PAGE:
Consumers show a strong desire for these type of rewards, especially when contrasted against their preference for social-based rewards. 43.7 percent of consumers indicated they would be more likely to participate in a program that offered VIP status, or related perks. That number rises to 56.8 percent when factoring in respondents who were “much more likely.”

Only 43.2 percent of respondents, meanwhile, indicated they would be either less likely or much less likely to participate in a program given this type of incentive.

Such preferences are encouraging for businesses and vendors whose loyalty programs are based around rewards, or exclusivity-based perks. While consumers prefer saving money overall, they also show a strong preference for VIP-style incentives. Given this data, businesses implementing loyalty programs should consider a “tiered” or level-based system, in line with typical airline programs or Starbuck’s My Starbucks Rewards.

Consumers Are More Likely to Shop at Stores That Offer Loyalty Programs

We also wanted to gauge the effectiveness of loyalty programs at enticing members back to the store, and whether current loyalty program users sought out such opportunities at other businesses.


The results show an overwhelming consumer preference for stores that offer loyalty programs, and suggest that once consumers “buy-in” to a loyalty system, they are highly likely to reward the company with repeat business.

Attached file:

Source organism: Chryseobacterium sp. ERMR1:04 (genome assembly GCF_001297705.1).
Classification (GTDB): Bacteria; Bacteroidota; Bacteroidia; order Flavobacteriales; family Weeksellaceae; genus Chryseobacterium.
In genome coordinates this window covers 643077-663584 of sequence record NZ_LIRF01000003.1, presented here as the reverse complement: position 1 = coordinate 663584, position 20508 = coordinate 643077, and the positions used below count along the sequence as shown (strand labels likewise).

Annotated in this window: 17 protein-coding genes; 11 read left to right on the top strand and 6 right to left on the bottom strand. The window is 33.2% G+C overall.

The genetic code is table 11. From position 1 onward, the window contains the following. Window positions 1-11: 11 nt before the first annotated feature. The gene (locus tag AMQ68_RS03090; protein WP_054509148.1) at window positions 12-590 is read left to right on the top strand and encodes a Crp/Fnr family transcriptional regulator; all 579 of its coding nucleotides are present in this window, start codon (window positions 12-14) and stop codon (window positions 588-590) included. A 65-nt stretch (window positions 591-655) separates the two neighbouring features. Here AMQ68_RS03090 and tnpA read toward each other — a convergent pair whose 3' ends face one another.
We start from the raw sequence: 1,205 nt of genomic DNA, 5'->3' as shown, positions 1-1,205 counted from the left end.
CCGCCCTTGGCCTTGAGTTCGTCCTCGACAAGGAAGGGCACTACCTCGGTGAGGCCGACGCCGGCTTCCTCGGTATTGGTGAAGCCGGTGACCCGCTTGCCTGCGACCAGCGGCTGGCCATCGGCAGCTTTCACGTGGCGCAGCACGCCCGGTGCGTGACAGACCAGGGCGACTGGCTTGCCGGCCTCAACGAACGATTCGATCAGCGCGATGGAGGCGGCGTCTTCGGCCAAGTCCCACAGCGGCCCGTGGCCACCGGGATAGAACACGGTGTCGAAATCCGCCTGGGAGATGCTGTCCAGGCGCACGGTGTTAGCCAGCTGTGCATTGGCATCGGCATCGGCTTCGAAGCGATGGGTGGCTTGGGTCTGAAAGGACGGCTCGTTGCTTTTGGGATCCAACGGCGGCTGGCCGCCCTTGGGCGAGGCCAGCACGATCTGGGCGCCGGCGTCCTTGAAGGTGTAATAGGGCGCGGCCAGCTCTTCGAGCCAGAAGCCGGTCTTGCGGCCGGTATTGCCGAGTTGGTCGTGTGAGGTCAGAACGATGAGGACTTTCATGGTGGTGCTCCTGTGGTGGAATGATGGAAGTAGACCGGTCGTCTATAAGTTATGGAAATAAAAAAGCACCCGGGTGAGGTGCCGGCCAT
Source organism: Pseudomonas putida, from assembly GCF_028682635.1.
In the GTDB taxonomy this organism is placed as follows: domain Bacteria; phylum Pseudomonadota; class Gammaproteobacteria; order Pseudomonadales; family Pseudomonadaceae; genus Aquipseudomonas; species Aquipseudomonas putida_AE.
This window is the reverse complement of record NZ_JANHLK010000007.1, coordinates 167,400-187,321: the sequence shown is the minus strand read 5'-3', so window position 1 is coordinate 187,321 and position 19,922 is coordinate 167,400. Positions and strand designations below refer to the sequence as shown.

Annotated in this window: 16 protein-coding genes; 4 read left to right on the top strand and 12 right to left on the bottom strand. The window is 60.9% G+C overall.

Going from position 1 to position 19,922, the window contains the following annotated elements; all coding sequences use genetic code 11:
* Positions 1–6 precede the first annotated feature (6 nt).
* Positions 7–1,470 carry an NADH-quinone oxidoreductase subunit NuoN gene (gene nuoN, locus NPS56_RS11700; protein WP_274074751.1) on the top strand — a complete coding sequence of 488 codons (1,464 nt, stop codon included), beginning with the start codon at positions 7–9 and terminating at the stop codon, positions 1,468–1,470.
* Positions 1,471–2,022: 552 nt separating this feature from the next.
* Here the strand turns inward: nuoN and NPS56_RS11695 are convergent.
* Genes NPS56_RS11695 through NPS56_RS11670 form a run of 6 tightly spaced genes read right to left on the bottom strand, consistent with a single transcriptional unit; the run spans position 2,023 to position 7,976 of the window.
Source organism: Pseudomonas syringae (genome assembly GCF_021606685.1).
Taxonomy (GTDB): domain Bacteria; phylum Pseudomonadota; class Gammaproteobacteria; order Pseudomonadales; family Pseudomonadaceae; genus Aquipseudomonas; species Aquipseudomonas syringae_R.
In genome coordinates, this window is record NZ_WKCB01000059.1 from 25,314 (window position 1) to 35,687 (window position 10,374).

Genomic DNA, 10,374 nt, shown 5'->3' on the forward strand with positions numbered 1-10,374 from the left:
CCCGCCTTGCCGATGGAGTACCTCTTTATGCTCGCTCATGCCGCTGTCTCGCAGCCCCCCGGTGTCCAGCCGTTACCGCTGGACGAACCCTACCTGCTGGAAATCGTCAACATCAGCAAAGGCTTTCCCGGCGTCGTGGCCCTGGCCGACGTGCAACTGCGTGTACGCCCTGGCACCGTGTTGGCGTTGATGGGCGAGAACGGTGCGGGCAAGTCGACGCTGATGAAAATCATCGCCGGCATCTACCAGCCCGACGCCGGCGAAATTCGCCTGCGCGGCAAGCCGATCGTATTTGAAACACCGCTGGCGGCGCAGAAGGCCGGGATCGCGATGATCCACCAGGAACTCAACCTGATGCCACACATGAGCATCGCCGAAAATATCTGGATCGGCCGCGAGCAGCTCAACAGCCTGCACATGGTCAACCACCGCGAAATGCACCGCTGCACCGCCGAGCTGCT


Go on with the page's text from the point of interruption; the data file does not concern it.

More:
These results should ease concerns about the staying power or effectiveness of a consumer loyalty program. Overall, 82.4 percent of respondents said they would be “more likely” or “much more likely” to shop at stores that offered loyalty programs. Only 17.6 percent of consumers indicated they would be either “less likely” or “much less likely” to do so.

This also indicates that customers who participate in loyalty programs at one store are likely to seek out other stores with loyalty programs. Businesses that fail to offer such programs are likely forfeiting this consumer demographic.


Card-based loyalty programs are a tried-and-true marketing tactic, that have been in use for years. The industry to date has undergone little transformation. However, with the recent rise of smartphones, omnichannel marketing, and gamification, there are a host of innovative companies trying to rethink the traditional rewards program.

Based on the responses we collected and analyzed, consumers are not only open to, but welcoming of such efforts. While consumers appear to be unsure of fully-digital rewards programs, and are decidedly against social rewards, there’s widespread desire for both smartphone apps and exclusivity-based incentives.

Businesses looking to implement loyalty programs should first consider vendors that offer a hybrid system of physical cards tied to a digital network. This allows consumers to enjoy the benefits of both systems, such as smartphone access to coupons or location-based discounts, along with the convenience of a keyring swipe-card. A fully-digital program could appeal to more connected-consumers, and the loyalty industry is likely moving in this direction (based on overall mobile adoption rates). However, given consumer’s remaining loyalty to traditional card-based programs, we recommend that businesses’ gauge interest with their immediate customer base before launching a full scale, digital-only program.

Are you looking to add a customer loyalty program to your business? Feel free to view our list of 27 customer loyalty providers.

For more information about this survey, the methodology, and questions asked, please contact Media Relations Manager Keith Cawley at